I have had ED symptoms for about 5 years that im finally starting to learn about. Its so fun to have my mind full of things other than food/eating/tracking/weight loss.

      • Thank you for this quote! and also for this blog :)
        I have had ED symptoms for about 5 years that im finally starting to learn about. Its so fun to have my mind full of things other than food/eating/tracking/weight loss. I fill my emotional bucket by spending time with friends/family, drinking coffee, trying new restaurants, shopping, painting, reading, journaling, and napping. This would have been a super hard question for me before I started working on my ED behaviors. :)

  3. I like to read, do yoga, coffee with friends, biking, Bible study, family time. It’s certainly important to recognize the hunger and address the real issue.

    • I’m such a terrible reader. I think I need to get better at setting short term goals with reading. Like, try to read 5 pages a day. I like the info in the book, it’s just reading is like pulling teeth for me. I wish every book was on Audible!

  4. Really great post Kylie, it’s so true about there being two types of hunger. I can definitely see where, back in the days of my disordered eating, I did not have anything in bucket 2… so I just filled it with more food. Now I have things to fill bucket 2 that are much more appropriate. Self love for the win :)

  5. That was kind of a huge thing for me to recognize recently – that no matter how many cookies I ate/didn’t eat – it wouldn’t solve the problem!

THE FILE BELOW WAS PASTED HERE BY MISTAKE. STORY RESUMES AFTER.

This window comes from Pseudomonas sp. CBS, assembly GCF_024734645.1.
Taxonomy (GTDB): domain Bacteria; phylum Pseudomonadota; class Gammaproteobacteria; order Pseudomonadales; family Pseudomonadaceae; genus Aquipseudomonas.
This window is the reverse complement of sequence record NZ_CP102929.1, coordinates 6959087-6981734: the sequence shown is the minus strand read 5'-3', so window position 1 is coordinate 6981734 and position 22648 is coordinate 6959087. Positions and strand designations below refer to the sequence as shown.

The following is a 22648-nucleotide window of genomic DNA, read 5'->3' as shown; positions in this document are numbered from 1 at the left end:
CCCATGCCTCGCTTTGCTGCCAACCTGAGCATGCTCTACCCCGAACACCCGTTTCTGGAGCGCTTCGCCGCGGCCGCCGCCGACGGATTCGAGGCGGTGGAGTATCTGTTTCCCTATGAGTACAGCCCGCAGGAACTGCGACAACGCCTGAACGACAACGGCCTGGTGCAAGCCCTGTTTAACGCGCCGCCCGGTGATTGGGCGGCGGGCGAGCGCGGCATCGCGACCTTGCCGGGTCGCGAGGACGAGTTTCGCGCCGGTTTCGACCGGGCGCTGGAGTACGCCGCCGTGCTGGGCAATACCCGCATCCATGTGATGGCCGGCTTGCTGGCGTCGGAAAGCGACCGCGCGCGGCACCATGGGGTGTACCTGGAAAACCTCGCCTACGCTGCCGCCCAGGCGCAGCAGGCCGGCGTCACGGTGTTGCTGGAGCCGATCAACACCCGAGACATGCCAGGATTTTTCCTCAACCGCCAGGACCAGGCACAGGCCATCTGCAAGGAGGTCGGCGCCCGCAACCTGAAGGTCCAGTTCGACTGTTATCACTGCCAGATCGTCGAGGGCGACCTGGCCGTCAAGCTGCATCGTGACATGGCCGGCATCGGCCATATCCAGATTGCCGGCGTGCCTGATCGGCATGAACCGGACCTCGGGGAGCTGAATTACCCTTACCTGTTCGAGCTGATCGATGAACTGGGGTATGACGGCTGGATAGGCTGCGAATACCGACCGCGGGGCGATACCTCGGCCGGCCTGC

6. Love that bucket metaphor and I really agree. For a while I felt lost with how to fill bucket 2. I didn’t know what made me happy anymore without my eating disorder! But now so many things do besides food: listening to podcasts, time with friends and fam and my pup, blogging, yoga, church!

  7. I absolutely loved this post Kylie. My lecturer recommended that book to us and it has been on my list to read. This post has given me more reason to read it :) 
    I think what you have outlined here is so important to teach. We try and fill bucket two up by controlling food one way or the other etc when really we need what you have said above. I like to fill my bucket two with meditation, prayer, self love affirmations (I am worthy etc), time with J, girl time, time in nature (I am a little Earthy too ;) ), moving in a way that feels good when I want to and dancing. Putting on songs as I cook and just dancing like a wild woman really lifts me up haha. Great post :)